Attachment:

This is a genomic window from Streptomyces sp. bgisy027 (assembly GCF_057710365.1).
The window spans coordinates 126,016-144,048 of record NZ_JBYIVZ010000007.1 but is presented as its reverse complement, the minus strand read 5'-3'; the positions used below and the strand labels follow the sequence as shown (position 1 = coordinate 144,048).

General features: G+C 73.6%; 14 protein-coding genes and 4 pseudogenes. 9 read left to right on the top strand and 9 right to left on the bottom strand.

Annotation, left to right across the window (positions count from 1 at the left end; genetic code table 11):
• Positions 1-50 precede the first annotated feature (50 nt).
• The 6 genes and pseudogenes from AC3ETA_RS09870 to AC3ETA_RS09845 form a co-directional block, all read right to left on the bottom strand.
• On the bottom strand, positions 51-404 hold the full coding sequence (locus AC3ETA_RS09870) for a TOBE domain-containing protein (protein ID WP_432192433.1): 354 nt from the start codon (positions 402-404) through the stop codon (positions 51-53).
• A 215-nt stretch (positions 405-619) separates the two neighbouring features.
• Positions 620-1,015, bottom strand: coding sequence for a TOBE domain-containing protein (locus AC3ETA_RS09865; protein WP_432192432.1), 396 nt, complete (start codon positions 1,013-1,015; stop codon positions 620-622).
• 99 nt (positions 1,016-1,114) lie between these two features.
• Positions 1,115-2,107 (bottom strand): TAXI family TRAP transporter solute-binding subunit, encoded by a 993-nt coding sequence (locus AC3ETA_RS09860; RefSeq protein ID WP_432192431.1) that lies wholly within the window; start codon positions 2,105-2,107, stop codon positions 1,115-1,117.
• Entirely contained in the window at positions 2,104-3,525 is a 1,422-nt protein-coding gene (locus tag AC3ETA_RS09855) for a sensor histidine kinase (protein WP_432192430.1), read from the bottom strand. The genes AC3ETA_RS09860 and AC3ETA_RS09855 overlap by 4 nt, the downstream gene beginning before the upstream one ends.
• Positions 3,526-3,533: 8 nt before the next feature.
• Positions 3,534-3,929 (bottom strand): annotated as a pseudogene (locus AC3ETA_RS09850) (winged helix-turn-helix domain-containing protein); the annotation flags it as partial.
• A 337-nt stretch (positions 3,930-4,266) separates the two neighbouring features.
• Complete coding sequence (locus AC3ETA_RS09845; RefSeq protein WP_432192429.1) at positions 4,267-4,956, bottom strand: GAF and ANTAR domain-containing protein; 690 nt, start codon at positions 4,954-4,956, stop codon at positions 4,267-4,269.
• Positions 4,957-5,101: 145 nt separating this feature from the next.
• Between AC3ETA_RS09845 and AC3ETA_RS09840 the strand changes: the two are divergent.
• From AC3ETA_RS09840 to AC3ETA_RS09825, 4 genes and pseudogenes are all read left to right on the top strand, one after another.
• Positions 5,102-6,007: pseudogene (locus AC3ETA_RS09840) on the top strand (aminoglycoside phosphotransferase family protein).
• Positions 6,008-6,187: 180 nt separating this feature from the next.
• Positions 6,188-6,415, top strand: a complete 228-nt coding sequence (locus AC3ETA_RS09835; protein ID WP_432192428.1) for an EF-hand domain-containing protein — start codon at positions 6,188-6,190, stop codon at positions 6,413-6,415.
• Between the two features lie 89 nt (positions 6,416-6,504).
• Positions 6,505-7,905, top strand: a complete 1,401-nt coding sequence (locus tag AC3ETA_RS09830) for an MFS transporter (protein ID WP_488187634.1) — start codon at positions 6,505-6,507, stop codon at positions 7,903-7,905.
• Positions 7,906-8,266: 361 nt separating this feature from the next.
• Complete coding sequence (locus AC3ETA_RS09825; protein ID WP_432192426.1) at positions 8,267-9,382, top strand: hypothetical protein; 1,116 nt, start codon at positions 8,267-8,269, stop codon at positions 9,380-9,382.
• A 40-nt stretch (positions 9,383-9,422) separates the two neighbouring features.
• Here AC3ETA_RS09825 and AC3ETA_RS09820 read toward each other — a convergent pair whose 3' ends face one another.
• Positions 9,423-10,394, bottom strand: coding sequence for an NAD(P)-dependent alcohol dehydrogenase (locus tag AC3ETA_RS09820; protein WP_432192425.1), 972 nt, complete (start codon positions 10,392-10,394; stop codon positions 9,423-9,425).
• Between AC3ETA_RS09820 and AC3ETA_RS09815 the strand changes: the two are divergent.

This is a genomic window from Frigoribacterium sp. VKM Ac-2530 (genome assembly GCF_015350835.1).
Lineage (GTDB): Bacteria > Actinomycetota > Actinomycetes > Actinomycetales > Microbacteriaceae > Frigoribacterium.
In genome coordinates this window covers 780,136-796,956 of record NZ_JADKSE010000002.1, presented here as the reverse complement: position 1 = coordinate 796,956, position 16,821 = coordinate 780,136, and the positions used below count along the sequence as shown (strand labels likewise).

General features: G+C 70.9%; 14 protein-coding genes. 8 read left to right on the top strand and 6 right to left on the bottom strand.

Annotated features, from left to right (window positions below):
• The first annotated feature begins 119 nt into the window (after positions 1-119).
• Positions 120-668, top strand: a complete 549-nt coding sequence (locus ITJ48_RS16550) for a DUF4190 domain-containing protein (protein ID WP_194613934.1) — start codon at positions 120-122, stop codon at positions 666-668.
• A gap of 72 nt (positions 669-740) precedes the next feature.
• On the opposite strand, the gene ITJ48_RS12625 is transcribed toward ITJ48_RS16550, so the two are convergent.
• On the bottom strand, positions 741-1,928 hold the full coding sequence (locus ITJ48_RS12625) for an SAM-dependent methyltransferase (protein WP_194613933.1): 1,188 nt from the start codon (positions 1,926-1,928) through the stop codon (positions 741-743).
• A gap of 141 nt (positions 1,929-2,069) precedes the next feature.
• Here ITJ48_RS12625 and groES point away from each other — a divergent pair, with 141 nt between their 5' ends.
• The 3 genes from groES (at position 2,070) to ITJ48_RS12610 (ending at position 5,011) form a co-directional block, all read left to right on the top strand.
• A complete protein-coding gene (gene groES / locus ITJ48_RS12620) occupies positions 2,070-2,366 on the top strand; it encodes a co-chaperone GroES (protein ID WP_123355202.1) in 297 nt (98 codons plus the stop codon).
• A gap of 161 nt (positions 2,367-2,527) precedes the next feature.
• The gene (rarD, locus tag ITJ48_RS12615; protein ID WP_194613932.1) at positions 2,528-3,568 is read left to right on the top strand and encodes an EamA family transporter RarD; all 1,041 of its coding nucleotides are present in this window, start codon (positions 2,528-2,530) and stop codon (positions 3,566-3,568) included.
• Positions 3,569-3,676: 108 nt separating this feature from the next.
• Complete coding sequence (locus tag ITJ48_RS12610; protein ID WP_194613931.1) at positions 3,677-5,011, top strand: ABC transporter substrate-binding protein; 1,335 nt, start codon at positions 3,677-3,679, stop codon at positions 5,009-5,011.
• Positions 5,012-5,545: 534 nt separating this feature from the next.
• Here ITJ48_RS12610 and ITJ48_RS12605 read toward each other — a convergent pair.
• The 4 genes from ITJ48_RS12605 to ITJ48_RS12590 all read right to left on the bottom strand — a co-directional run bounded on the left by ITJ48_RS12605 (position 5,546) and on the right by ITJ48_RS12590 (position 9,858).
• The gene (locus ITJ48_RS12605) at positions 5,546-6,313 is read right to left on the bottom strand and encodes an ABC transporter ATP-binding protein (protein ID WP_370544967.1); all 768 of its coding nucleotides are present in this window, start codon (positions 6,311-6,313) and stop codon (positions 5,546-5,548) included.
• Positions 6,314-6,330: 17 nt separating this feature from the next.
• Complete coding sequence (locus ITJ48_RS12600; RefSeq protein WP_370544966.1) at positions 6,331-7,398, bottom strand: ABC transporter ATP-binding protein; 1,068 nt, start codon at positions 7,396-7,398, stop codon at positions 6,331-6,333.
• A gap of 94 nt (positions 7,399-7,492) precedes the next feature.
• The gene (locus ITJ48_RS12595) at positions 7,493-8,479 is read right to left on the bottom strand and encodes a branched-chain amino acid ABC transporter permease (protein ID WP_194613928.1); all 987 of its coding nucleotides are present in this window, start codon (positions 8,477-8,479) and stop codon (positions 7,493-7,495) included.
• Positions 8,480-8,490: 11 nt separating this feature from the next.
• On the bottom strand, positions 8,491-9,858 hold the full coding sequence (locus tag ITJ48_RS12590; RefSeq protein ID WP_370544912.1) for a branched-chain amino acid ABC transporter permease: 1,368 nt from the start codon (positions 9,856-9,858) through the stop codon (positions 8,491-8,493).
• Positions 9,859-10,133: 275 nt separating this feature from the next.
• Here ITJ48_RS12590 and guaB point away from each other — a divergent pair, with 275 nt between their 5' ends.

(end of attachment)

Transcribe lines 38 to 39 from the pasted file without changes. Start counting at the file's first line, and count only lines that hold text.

• A gap of 72 nt (positions 669-740) precedes the next feature.
• On the opposite strand, the gene ITJ48_RS12625 is transcribed toward ITJ48_RS16550, so the two are convergent.